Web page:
T5W | Children’s/Middle Grade Books on my TBR


Welcome one and all to this week’s Top 5 Wednesday post! For those of you who don’t know Top 5 Wednesday is a weekly meme/challenge which was created by the wonderful Lainey from gingereadslainey and is now overseen by the equally lovely Sam from Thoughts of Tomes. Every Wednesday, participants devise their Top 5 based on a given topic.

This Wednesday’s topic is Children’s Books: this can include Middle Grade (but try to recommend more than just Harry Potter and Percy Jackson!) Feel free to talk about your childhood faves or more recent reads. 

Now, a few months ago, I did a post called The Books That Made Me, which featured a lot of my childhood favourites and explained how they made me the reader, and the person, that I am today. Unsurprisingly series such as Harry Potter, Sabriel, and The Princess Diaries featured on there. In a desire to not simply repeat that post, I’ve decided instead to interpret this week’s topic as Children’s/Middle Grade Books on my TBR – i.e. these are the books I think I would have loved as a kid and that the (slightly more) adult reader in me will probably still love when I get to reading them now.

5. All the Percy Jackson/Magnus Chase books by Rick Riordan (x)

This is a slight cheat seeing as how I have read (and thoroughly enjoyed) the first Magnus Chase and the Gods of Asgard book but I’m including it anyway. I tried to read the first Percy Jackson book and realised that I was maybe too old – younger Emma would have devoured these books because she loved Greek mythology (older Emma favours the Norse it seems), and these were just the right kind of ridiculous for her to have loved them. Maybe some day I’ll try to channel my younger self and pick these books up in the hope of understanding all the fuss – in their defence, I loved The Sword of Summer, so maybe I’m easily persuaded.

“Percy Jackson is a good kid, but he can’t seem to focus on his schoolwork or control his temper. And lately, being away at boarding school is only getting worse—Percy could have sworn his pre-algebra teacher turned into a monster and tried to kill him. When Percy’s mom finds out, she knows it’s time that he knew the truth about where he came from, and that he go to the one place he’ll be safe. She sends Percy to Camp Half Blood, a summer camp for demigods (on Long Island), where he learns that the father he never knew is Poseidon, God of the Sea. Soon a mystery unfolds and together with his friends—one a satyr and the other the demigod daughter of Athena—Percy sets out on a quest across the United States to reach the gates of the Underworld (located in a recording studio in Hollywood) and prevent a catastrophic war between the gods.” (Synopsis from Goodreads)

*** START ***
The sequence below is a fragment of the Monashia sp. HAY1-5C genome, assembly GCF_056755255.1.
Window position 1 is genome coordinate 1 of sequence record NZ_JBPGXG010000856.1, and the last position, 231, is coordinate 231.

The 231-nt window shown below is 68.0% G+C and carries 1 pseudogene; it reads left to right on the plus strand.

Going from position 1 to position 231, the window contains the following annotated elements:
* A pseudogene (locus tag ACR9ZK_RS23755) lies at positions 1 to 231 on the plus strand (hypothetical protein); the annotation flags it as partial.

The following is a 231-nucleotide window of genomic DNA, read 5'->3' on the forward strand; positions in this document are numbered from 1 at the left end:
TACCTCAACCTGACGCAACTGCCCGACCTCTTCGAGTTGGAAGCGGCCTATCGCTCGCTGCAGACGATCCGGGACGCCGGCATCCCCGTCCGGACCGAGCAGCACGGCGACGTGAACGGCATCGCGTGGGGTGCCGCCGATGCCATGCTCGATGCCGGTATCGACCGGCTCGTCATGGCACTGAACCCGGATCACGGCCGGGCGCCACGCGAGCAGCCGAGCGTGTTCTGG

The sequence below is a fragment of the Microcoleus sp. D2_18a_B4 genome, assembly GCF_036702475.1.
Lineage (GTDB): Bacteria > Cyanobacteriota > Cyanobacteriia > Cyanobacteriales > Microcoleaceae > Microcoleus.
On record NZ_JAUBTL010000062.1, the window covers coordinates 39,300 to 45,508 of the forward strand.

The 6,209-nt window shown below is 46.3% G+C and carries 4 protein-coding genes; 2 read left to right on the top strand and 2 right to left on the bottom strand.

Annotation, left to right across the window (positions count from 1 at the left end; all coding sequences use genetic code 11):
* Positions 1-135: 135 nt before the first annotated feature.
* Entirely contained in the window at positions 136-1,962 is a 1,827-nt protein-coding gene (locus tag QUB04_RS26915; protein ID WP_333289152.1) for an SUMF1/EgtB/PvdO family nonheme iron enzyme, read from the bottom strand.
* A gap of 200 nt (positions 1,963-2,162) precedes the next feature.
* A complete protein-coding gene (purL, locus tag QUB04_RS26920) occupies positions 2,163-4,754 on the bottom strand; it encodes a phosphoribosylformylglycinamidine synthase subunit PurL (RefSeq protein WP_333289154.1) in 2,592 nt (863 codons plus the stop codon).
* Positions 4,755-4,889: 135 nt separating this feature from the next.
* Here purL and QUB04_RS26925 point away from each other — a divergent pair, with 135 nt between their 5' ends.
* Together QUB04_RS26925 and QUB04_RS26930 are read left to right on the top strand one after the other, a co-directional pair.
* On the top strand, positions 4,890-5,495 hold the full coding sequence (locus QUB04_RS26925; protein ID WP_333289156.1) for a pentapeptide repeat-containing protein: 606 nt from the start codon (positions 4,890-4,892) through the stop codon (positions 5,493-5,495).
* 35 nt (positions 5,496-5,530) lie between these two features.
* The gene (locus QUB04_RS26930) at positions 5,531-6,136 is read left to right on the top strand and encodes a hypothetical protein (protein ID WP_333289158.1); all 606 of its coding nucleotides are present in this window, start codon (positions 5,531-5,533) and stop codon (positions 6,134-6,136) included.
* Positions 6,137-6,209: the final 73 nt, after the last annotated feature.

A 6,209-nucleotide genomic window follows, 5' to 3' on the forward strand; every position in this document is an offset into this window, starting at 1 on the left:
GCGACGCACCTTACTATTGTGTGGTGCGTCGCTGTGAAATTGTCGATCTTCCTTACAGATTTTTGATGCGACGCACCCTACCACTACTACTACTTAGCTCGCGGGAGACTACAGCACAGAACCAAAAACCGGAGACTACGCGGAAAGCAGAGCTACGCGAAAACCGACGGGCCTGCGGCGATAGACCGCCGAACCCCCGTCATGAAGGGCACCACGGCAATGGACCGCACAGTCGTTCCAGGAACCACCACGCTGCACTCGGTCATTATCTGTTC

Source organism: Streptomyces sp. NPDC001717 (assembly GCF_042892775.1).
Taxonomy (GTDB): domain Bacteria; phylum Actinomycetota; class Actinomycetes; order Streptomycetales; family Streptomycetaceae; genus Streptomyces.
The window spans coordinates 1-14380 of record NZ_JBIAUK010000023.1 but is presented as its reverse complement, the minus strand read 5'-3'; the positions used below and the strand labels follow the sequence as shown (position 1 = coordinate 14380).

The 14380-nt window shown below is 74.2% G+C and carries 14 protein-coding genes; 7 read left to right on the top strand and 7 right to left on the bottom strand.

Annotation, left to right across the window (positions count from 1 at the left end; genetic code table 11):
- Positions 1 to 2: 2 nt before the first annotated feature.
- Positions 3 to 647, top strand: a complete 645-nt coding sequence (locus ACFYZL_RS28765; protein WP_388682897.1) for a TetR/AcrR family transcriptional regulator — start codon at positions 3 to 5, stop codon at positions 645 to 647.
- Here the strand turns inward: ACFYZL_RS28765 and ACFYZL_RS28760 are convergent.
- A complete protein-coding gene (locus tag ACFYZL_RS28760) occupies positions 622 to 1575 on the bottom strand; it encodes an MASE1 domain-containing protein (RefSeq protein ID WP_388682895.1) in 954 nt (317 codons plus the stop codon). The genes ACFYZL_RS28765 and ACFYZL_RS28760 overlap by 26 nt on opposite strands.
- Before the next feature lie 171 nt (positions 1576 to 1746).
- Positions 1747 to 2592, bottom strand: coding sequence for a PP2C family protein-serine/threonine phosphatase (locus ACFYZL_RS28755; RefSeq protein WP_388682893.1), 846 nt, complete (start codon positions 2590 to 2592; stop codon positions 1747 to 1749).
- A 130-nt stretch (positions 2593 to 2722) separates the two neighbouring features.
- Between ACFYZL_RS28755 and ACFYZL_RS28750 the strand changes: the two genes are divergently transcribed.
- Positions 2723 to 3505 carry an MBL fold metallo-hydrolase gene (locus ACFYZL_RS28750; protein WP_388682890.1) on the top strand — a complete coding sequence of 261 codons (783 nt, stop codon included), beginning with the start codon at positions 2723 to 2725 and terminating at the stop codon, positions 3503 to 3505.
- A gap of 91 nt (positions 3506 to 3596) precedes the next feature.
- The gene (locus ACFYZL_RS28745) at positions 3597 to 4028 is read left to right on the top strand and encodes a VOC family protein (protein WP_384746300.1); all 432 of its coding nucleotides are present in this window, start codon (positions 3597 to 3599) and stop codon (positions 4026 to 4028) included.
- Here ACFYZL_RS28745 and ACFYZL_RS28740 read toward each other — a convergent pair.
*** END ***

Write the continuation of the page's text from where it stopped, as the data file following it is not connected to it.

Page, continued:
4. The Glass Sentence by S.E. Grove (x)

This book is about maps. That’s enough reason to want to read it, right? Did I mention that the world that the maps map contains continents that have been disrupted and exist in different time periods? Yeah, I know, cool, right? If you need more convincing, here’s the full synopsis I guess:

“She has only seen the world through maps. She had no idea they were so dangerous. Boston, 1891. Sophia Tims comes from a family of explorers and cartologers who, for generations, have been traveling and mapping the New World—a world changed by the Great Disruption of 1799, when all the continents were flung into different time periods. Eight years ago, her parents left her with her uncle Shadrack, the foremost cartologer in Boston, and went on an urgent mission. They never returned. Life with her brilliant, absent-minded, adored uncle has taught Sophia to take care of herself. Then Shadrack is kidnapped. And Sophia, who has rarely been outside of Boston, is the only one who can search for him. Together with Theo, a refugee from the West, she travels over rough terrain and uncharted ocean, encounters pirates and traders, and relies on a combination of Shadrack’s maps, common sense, and her own slantwise powers of observation. But even as Sophia and Theo try to save Shadrack’s life, they are in danger of losing their own.” (Synopsis from Goodreads)